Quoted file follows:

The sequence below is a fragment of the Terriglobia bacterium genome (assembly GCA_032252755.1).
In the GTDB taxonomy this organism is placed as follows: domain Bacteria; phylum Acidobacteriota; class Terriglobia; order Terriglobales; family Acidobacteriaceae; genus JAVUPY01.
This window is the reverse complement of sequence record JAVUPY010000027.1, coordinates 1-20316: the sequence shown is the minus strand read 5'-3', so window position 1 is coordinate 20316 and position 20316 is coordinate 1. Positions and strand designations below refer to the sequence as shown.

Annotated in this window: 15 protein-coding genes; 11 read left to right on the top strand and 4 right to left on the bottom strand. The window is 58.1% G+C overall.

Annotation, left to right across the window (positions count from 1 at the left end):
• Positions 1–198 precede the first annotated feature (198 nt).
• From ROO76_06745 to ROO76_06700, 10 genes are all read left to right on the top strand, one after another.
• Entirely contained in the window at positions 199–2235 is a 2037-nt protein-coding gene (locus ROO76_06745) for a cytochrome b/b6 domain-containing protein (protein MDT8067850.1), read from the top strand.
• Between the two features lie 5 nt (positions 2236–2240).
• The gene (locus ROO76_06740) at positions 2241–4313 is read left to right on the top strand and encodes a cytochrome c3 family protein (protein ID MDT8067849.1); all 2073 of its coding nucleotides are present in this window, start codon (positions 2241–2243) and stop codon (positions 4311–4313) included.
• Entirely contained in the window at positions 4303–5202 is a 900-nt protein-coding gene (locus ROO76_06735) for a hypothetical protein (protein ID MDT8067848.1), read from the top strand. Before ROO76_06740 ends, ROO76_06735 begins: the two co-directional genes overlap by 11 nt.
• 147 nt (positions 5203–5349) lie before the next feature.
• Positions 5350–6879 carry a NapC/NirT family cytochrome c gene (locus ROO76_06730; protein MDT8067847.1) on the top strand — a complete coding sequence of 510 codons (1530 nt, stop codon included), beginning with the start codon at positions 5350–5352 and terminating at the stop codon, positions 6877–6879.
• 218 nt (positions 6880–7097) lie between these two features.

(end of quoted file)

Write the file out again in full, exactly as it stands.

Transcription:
The sequence below is a fragment of the Terriglobia bacterium genome (assembly GCA_032252755.1).
In the GTDB taxonomy this organism is placed as follows: domain Bacteria; phylum Acidobacteriota; class Terriglobia; order Terriglobales; family Acidobacteriaceae; genus JAVUPY01.
This window is the reverse complement of sequence record JAVUPY010000027.1, coordinates 1-20316: the sequence shown is the minus strand read 5'-3', so window position 1 is coordinate 20316 and position 20316 is coordinate 1. Positions and strand designations below refer to the sequence as shown.

Annotated in this window: 15 protein-coding genes; 11 read left to right on the top strand and 4 right to left on the bottom strand. The window is 58.1% G+C overall.

Annotation, left to right across the window (positions count from 1 at the left end):
• Positions 1–198 precede the first annotated feature (198 nt).
• From ROO76_06745 to ROO76_06700, 10 genes are all read left to right on the top strand, one after another.
• Entirely contained in the window at positions 199–2235 is a 2037-nt protein-coding gene (locus ROO76_06745) for a cytochrome b/b6 domain-containing protein (protein MDT8067850.1), read from the top strand.
• Between the two features lie 5 nt (positions 2236–2240).
• The gene (locus ROO76_06740) at positions 2241–4313 is read left to right on the top strand and encodes a cytochrome c3 family protein (protein ID MDT8067849.1); all 2073 of its coding nucleotides are present in this window, start codon (positions 2241–2243) and stop codon (positions 4311–4313) included.
• Entirely contained in the window at positions 4303–5202 is a 900-nt protein-coding gene (locus ROO76_06735) for a hypothetical protein (protein ID MDT8067848.1), read from the top strand. Before ROO76_06740 ends, ROO76_06735 begins: the two co-directional genes overlap by 11 nt.
• 147 nt (positions 5203–5349) lie before the next feature.
• Positions 5350–6879 carry a NapC/NirT family cytochrome c gene (locus ROO76_06730; protein MDT8067847.1) on the top strand — a complete coding sequence of 510 codons (1530 nt, stop codon included), beginning with the start codon at positions 5350–5352 and terminating at the stop codon, positions 6877–6879.
• 218 nt (positions 6880–7097) lie between these two features.